You should use test strips to check these levels – if the pH is greater than 7.8 ppm, then it is too high.

This can cause scale to form on filters, pipes, and jets. Alkalinity should be below 120 ppm; otherwise, the sanitizer won’t work effectively.

To lower alkalinity and pH, I like this product from Leisure Time on Amazon.

Just pour in 1/4 cup to start with. Start small as you can always add more. If you overdo it, then you’ll need to use a Spa Up product to raise the levels back up.

Another cause of foam could be the hardness of the water. Hardness refers to high levels of calcium in your water. High calcium levels can lead to fittings corroding, so it is crucial to check this too.

Not all test strips check for water hardness, but you’ll know if you have hard water if you see white flaky buildup around your shower head in one of your bathrooms.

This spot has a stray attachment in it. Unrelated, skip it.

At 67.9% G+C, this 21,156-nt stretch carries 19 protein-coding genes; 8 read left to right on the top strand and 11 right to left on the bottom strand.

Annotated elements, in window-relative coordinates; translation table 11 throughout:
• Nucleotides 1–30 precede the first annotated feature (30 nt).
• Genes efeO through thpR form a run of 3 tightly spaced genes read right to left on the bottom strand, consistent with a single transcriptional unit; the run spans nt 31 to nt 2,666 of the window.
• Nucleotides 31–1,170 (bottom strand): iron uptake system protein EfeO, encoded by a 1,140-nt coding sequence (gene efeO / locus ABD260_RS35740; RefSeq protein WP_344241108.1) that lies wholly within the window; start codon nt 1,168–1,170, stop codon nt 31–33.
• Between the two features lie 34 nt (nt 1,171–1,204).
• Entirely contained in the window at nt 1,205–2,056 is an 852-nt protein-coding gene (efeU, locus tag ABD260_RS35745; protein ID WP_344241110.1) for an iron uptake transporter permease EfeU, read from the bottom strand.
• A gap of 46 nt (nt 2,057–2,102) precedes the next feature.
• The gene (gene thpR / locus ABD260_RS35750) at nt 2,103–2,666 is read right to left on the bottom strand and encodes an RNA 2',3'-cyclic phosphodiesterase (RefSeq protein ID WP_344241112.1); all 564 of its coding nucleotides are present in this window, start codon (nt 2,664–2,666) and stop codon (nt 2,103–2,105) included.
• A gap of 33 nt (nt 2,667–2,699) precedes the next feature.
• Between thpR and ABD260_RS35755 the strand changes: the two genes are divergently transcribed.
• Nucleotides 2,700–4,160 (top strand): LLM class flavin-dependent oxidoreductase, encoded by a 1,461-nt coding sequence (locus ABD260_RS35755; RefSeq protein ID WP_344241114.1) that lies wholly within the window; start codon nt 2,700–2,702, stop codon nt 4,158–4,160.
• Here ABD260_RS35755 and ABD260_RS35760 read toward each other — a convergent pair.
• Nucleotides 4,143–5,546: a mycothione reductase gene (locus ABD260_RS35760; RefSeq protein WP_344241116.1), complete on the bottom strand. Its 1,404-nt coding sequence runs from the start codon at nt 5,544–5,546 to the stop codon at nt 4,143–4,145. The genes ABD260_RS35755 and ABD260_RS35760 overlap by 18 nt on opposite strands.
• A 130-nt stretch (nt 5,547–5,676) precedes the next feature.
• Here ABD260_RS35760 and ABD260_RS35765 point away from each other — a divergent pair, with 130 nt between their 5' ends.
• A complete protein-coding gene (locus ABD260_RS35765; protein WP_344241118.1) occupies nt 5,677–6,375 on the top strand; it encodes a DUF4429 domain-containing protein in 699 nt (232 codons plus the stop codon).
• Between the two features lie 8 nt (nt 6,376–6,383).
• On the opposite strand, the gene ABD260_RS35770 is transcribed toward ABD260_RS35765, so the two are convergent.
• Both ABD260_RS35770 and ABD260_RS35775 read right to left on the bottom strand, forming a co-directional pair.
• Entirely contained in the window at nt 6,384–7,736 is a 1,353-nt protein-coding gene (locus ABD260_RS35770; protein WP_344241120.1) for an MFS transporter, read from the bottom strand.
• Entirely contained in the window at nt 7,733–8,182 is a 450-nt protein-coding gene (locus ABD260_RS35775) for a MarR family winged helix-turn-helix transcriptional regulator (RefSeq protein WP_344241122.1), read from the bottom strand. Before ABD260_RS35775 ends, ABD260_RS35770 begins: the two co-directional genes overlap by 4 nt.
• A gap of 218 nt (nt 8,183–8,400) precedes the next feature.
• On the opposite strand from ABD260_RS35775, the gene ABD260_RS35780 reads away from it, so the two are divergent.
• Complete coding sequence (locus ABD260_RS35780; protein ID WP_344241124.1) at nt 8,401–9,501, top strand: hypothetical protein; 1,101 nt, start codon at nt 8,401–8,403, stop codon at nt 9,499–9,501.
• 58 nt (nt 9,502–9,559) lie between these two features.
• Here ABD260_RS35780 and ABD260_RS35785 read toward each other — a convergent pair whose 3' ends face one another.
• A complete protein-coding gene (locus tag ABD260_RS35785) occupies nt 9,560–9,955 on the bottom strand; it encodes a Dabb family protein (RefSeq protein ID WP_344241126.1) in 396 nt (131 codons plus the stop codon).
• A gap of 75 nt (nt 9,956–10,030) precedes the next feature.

Soft water isn’t great either; you want the water to be somewhere in between.

Luckily, Leisure Time’s Defender on Amazon works great to not only make your water less hard but also removes any scale buildup already there.

If you have a water softener fitted to your whole home, you should disconnect this before filling your hot tub or use a garden hose that is not connected to your water softener.

Foam in your hot tub can ultimately be caused by several things. I’ve covered the basics here, but in this recent article, I get into a few other possible causes including the 1 thing almost every hot tub owner does!

Just click on the link to read it here on my website.

My friends and I had a genius ideas while drinking…. dish soap + hot tub pic.twitter.com/asL6oowbml

— Bio Babe (@BioBabe_) July 2, 2013

Do I have to drain my hot tub to get rid of dish soap?